Trump Says He’s Called Off Negotiations With Taliban After Afghanistan Bombing

President Trump said on Saturday that he had canceled a secret meeting at Camp David with Taliban leaders and the president of Afghanistan and was calling off monthslong negotiations that had appeared to be nearing a peace agreement.

“Unbeknownst to almost everyone,” Mr. Trump wrote in a series of tweets, Taliban leaders and the Afghan president, Ashraf Ghani, were headed to the United States on Saturday for what would have been a politically fraught meeting at the president’s official Camp David retreat in Maryland.

But Mr. Trump said that “in order to build false leverage,” the Taliban had admitted to a suicide car bomb attack on Thursday that had killed an American soldier and 11 others in the capital of Kabul. “I immediately cancelled the meeting and called off peace negotiations,” he wrote.

“If they cannot agree to a ceasefire during these very important peace talks, and would even kill 12 innocent people, then they probably don’t have the power to negotiate a meaningful agreement anyway,” Mr. Trump added. “How many more decades are they willing to fight?”

The president’s announcement was startling for multiple reasons. A surprise summit at Camp David with leaders of an insurgent group that has killed thousands of Americans since the October 2001 invasion of Afghanistan would have been a sensational diplomatic gambit, on par with Mr. Trump’s meetings with the once-reclusive North Korean leader, Kim Jong-un. A senior administration official said the meeting had been planned for Monday, just two days before the anniversary of the Sept. 11, 2001, attacks, which were plotted from Afghanistan and led to the United States’ invasion of the country.

Mr. Trump’s statement also appears to scuttle — for now — his longstanding hope to deliver on a campaign promise to withdraw American troops from an 18-year conflict that he has called an aimless boondoggle.

It comes amid stubborn resistance within Afghanistan’s government about the peace agreement that had been under discussion, not only for security reasons but also because Mr. Ghani has been determined to preserve a planned Sept. 28 election, which he is favored to win. The Taliban have insisted on postponing the election before proceeding with negotiations with the Afghan government.

Several people familiar with the diplomacy between the Trump administration and the Taliban puzzled over Mr. Trump’s stated decision to cancel peace negotiations entirely in response to one American casualty, however tragic. The Taliban had not agreed to halt their attacks on Americans in advance of a formal agreement. That raised the question of whether Mr. Trump might have been looking for a pretext because the talks had run into trouble.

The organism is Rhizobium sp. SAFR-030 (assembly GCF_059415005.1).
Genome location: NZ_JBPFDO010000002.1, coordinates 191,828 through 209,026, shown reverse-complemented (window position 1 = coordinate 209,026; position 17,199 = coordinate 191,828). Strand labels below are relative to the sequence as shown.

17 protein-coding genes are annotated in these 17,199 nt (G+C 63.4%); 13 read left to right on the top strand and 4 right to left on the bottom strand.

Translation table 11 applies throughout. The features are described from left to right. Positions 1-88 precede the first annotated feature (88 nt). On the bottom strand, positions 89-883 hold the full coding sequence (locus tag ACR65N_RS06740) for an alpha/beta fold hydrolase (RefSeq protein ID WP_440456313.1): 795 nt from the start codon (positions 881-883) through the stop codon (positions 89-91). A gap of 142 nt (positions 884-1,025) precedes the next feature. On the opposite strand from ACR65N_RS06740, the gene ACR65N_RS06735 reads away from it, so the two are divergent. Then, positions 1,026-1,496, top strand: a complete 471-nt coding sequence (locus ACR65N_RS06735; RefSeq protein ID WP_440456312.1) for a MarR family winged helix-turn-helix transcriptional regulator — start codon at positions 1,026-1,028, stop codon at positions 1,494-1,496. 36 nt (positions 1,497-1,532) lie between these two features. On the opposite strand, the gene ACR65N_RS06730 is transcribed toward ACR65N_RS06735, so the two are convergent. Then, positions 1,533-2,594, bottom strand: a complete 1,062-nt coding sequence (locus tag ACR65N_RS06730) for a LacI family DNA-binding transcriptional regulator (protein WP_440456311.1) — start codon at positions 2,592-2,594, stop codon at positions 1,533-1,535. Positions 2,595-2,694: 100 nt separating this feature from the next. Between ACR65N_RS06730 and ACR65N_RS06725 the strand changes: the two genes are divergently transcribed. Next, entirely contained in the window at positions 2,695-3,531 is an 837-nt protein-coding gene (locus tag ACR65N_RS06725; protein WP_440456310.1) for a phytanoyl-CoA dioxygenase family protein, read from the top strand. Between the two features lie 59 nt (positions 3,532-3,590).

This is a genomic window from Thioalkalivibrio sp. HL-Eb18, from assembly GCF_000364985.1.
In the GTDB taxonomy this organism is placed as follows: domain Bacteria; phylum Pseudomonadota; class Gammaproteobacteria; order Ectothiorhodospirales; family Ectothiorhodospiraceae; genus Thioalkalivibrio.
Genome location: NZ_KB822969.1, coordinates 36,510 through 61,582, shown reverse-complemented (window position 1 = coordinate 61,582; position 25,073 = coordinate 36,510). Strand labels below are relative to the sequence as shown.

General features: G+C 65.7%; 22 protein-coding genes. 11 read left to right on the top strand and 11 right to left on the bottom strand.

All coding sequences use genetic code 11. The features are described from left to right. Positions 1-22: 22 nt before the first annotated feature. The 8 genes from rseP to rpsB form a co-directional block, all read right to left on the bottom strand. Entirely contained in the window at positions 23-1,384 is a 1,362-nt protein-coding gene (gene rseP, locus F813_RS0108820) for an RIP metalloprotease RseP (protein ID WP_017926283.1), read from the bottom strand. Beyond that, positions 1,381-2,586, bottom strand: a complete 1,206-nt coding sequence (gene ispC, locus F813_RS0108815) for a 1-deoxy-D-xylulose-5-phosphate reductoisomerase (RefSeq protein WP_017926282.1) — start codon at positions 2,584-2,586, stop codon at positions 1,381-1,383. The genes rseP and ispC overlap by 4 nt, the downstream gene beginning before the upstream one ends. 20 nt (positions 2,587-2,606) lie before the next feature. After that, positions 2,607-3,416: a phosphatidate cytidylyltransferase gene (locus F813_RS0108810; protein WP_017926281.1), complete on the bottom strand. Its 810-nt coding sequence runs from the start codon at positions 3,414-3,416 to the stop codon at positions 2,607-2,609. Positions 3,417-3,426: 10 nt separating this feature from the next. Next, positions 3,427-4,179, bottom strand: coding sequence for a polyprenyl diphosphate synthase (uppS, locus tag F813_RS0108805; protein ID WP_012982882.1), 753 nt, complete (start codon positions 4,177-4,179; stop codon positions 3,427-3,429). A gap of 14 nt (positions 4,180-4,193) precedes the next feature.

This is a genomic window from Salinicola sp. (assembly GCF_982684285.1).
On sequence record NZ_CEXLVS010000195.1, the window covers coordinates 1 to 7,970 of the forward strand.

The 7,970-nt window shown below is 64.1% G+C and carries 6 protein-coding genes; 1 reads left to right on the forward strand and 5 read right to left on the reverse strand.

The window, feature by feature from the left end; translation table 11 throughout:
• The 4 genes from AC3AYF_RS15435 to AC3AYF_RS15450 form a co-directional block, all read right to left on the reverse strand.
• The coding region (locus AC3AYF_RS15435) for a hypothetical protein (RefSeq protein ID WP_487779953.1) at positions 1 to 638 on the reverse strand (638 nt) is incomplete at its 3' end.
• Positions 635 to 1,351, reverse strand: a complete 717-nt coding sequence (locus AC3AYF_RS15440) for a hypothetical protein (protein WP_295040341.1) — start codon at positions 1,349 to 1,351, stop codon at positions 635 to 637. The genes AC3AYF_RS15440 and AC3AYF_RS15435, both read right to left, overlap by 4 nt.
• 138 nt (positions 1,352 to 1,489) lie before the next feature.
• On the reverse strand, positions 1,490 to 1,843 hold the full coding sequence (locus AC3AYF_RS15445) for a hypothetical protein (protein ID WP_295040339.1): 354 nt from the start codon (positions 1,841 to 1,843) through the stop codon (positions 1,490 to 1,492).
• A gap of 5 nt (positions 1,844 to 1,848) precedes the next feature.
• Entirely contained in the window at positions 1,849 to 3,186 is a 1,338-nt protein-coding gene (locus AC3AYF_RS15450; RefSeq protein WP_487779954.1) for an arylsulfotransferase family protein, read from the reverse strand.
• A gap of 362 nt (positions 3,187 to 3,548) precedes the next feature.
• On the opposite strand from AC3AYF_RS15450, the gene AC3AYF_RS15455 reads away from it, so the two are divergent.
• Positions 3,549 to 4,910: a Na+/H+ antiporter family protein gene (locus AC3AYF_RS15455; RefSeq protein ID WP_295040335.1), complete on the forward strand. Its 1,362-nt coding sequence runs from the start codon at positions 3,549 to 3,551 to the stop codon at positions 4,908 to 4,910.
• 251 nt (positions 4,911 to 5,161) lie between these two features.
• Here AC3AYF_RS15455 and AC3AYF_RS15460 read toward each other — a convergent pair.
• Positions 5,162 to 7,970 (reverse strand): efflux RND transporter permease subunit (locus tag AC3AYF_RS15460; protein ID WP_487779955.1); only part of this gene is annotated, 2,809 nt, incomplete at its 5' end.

The development is sure to inflame a Washington political debate about the talks that until now had largely played out in national security circles to little public fanfare. Mr. Trump had been coming under growing pressure from conservatives not to hastily exit the country while many leading Democrats have said they support peace talks leading to an American withdrawal.

Many details of the scrapped Camp David meeting were unclear on Saturday night. The senior Trump administration official said that the decision to cancel the meeting had been made on Thursday, but that Mr. Trump had delayed his announcement. On Friday, Afghan officials confirmed that Mr. Ghani postponed a planned meeting in Washington. One person familiar with the diplomacy said that the plan for a Taliban visit to Washington had not been under discussion until about a week ago. (Taliban representatives have not yet confirmed that they ever planned to attend such a meeting.)

It was also unclear whether Mr. Trump’s halt to the peace negotiations would be permanent. The president has reversed such decisions in short order before. In May 2018, for instance, he abruptly canceled his second summit with Mr. Kim, only to reschedule it days later. But several people familiar with the Afghan talks said on Saturday that it could be difficult to restart them.

The negotiations have been underway since last winter, when Mr. Trump’s special envoy for Afghanistan, Zalmay Khalilzad, began regular trips to Doha, Qatar, for grueling sessions with Taliban representatives. United States and foreign officials said that the talks had reached an advanced stage and, until Saturday night, that an agreement with the Pashtun insurgent group that once harbored the Qaeda mastermind Osama bin Laden was close at hand.